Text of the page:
Amtrak 2035 Map: Hopes and ChallengesWritten by David Peter Alan, Contributing Editor
As Amtrak marks its 50th anniversary, many are reflecting on the railroad’s past half-century and wondering how it will do in the next.
“America’s Railroad” recently released a map showing the services it would like to offer by 2035; 14 years from now. As planning frontiers go, that is not a very long time. For us seniors, who remember the entire Amtrak era, it feels like an eternity; far beyond our lifetimes.
Everybody seems to be talking about the plan. One advocate called it “propaganda.” while Railway Age Editor-in-Chief William C. Vantuono called it “an optimistic wish list.” Both views have merit. Advocates’ hopes for a strong, robust and expanded Amtrak have been dashed time and time again over the past five decades. Under current circumstances, though, Vantuono’s view deserves consideration. At least Amtrak is thinking about expansion, which “hasn’t happened for the longest time,” to quote Billy Joel.
So, even acknowledging the lifelong frustration that many advocates feel and express on their blogs, it makes sense to give Amtrak the benefit of the doubt this time, and hope that our national railroad can actually expand its skeletal network. It won’t be easy. There are daunting challenges: political, economic and statutory. It will indeed be difficult for Amtrak to overcome the formidable forces that have kept it confined through the years, and the question is whether Amtrak can build the coalition that could not only make the 2035 map a reality, but also add other trains to fill out an extensive national network. That appears unlikely at the moment, but Amtrak is at least daring to dream, for the first time since the turn of the century. Most of the long-distance trains are returning to daily operation soon, too. That is a vital step, without which any hope of growing the network at all would have been impossible.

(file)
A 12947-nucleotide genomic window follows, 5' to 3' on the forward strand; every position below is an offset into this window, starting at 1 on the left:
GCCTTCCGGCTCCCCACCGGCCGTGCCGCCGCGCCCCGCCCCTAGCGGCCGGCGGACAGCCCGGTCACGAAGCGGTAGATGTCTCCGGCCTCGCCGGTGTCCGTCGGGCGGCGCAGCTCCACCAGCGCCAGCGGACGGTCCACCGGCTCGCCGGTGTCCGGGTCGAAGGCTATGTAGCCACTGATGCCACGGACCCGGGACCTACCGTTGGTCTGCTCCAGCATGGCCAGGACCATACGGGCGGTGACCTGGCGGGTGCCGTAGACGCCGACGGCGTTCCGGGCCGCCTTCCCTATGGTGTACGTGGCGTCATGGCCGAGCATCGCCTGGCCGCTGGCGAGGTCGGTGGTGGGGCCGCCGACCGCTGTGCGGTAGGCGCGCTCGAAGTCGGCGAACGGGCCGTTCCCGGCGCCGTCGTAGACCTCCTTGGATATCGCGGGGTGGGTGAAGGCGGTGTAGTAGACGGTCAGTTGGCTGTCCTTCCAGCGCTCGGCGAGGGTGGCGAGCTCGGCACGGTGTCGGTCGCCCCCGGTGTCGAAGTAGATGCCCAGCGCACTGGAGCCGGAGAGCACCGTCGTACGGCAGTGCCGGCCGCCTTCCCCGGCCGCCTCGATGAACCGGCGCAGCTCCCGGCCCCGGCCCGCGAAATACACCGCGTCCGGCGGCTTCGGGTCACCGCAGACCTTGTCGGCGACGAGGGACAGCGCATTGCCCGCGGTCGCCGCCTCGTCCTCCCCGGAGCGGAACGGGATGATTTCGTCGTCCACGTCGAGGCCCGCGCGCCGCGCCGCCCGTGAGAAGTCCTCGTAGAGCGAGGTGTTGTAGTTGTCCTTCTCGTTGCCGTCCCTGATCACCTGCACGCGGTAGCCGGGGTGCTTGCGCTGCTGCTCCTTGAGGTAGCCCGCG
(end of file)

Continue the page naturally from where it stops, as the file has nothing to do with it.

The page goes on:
Amtrak spokesperson Marc Magliari explained the light blue and orange indications on the map, confirming that the light blue lines meant trains and not merely bus connections, a reassuring step in the right direction. He also said that “enhanced” service could mean more daily frequencies, higher speeds or new equipment, apparently advising us to construe the word “enhanced” broadly.
We have heard this before. Twenty years ago, John Robert Smith, Chair of the Amtrak Board at the time, explained his expansion plans for Amtrak to me over lunch at Weidmann’s, the historic restaurant in Meridian, Miss., where he was also serving as mayor. He had good ideas: a section of the Crescent splitting at Meridian and going through Jackson and Vicksburg to Dallas; running one of the New York-Florida trains on the Florida East Coast south of Jacksonville, among several others. Amtrak route maps showed them in yellow as “future service” lines for a few years, but none were ever implemented, and now they can’t be. Instead, the statute changed and effectively prohibited such expansion.
That was PRIIA, the Passenger Rail Investment & Improvement Act of 2008. It defined the “national network” of routes more than 750 miles long that were operating at the time, effectively freezing it until Congress decides to thaw it out. That’s why the map almost shows a re-routed Floridian between Chicago and the Sunshine State, with a train-less gap between Louisville and Nashville. That is why only one route that had been discontinued is now shown on the 2035 “wish list” map. If the Heartland Flyer is extended northward from Oklahoma City to Newton, Kan., a rider could take a trip between Chicago and south of Fort Worth, mostly on historically Santa Fe track, but with two transfers, rather than through-running equipment. For several years, BNSF has wanted more money to allow a train on that segment than Oklahoma is willing to pay, so that “segment” is now a bus ride. Would the feds use infrastructure money to satisfy BNSF’s demands? Time will tell. That’s an exception, and an example.